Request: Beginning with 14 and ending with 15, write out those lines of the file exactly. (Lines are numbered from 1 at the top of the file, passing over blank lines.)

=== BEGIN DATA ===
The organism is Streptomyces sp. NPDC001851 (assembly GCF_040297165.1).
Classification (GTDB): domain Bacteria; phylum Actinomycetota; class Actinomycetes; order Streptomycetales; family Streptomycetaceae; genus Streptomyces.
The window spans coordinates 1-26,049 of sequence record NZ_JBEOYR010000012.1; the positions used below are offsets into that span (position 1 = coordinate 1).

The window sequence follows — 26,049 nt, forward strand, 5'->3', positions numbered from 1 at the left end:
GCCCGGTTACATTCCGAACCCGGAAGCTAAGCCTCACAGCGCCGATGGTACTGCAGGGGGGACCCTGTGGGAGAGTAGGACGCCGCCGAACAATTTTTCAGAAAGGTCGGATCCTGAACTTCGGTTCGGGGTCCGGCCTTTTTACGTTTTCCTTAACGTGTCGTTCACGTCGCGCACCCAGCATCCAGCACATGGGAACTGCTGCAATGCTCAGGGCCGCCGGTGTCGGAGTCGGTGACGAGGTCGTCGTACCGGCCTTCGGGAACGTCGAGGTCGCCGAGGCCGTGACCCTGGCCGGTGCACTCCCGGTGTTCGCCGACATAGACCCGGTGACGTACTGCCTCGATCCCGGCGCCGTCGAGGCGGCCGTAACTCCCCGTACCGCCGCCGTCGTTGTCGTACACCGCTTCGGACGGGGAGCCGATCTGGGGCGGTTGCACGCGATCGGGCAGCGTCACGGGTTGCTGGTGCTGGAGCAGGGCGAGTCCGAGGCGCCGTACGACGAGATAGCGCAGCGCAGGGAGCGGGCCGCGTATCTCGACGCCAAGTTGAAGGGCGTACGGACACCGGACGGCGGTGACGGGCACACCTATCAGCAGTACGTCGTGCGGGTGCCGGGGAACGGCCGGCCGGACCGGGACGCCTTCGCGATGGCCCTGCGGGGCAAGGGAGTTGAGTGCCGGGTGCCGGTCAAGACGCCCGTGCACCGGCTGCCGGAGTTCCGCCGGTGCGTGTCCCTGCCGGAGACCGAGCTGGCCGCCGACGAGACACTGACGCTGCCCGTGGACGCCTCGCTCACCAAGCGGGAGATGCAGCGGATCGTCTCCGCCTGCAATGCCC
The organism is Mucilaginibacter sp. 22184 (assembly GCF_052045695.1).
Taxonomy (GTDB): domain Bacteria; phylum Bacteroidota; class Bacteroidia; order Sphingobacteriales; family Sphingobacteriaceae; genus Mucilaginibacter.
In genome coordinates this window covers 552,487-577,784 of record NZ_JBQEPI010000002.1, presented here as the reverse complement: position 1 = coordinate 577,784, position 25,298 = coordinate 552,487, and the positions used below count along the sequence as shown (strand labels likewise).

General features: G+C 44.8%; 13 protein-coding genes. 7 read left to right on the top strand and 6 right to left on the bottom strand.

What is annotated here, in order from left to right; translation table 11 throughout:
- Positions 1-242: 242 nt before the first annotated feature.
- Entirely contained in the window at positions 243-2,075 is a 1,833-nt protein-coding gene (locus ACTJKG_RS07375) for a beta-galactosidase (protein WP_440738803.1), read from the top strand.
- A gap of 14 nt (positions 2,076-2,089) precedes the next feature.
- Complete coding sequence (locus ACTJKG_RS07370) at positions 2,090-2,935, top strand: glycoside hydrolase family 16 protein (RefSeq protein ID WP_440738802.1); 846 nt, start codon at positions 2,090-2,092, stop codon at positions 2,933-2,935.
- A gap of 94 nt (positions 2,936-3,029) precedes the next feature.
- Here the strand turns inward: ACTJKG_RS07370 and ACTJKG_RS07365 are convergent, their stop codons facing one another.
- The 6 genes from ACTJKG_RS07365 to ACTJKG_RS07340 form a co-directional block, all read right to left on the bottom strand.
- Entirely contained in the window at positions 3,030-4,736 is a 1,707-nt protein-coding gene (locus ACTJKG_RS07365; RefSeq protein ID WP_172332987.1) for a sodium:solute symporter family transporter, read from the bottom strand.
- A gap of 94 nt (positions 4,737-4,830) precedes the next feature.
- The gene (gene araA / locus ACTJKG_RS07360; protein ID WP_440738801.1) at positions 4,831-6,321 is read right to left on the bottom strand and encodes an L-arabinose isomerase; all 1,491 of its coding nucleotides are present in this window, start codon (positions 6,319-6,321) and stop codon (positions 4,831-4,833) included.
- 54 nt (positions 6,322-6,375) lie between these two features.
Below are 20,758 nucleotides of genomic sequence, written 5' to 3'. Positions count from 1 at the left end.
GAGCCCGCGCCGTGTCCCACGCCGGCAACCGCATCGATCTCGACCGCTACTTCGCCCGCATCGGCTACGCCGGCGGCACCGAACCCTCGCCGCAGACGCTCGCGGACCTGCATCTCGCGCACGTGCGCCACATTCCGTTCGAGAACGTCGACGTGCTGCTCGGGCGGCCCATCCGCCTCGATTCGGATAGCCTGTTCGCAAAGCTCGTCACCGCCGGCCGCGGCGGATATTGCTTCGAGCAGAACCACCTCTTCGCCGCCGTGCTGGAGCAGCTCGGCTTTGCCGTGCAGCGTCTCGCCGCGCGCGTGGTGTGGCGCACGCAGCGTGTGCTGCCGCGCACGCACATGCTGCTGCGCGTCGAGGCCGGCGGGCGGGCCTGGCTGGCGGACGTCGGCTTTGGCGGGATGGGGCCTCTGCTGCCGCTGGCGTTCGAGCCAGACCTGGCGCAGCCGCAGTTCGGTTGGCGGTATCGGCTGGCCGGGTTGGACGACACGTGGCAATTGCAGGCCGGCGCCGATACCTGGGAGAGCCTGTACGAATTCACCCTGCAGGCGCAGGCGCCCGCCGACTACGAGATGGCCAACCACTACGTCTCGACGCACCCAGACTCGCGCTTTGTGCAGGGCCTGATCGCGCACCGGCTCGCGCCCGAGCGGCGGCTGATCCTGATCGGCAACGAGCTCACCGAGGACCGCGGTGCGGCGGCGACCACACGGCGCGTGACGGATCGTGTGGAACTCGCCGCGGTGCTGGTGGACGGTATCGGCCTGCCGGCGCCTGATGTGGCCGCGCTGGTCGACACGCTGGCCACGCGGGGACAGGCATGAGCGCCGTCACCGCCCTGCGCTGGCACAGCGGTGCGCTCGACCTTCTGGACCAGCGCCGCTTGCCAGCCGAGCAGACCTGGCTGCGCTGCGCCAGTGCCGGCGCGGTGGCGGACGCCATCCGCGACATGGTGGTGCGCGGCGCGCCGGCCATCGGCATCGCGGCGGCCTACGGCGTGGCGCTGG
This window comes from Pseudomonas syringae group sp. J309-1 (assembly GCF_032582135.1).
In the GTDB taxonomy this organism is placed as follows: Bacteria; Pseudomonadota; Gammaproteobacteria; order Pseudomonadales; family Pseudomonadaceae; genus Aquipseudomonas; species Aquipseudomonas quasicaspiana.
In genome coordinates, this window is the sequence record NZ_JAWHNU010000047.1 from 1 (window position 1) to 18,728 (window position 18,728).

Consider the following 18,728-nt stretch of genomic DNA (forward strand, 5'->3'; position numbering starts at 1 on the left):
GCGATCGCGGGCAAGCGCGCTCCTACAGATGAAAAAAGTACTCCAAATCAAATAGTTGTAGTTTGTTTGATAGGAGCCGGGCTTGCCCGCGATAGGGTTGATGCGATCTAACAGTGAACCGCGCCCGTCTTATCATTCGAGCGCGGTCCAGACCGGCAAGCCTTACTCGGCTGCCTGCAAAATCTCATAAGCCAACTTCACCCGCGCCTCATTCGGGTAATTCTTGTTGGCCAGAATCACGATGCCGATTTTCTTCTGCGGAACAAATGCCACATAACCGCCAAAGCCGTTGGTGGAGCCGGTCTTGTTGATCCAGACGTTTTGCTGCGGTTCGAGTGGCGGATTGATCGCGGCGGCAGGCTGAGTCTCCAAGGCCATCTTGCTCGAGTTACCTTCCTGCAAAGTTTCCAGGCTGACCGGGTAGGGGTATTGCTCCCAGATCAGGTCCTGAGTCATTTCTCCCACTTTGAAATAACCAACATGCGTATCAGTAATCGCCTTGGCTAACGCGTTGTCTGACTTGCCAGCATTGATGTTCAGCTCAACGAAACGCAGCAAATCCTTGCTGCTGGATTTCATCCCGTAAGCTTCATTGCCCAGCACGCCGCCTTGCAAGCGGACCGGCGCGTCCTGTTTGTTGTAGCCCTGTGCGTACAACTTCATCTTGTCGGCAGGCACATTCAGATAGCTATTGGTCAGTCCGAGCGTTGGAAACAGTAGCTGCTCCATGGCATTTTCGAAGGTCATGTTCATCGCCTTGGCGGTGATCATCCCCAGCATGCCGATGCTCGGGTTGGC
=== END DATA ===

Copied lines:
- Complete coding sequence (locus ACTJKG_RS07370) at positions 2,090-2,935, top strand: glycoside hydrolase family 16 protein (RefSeq protein ID WP_440738802.1); 846 nt, start codon at positions 2,090-2,092, stop codon at positions 2,933-2,935.
- A gap of 94 nt (positions 2,936-3,029) precedes the next feature.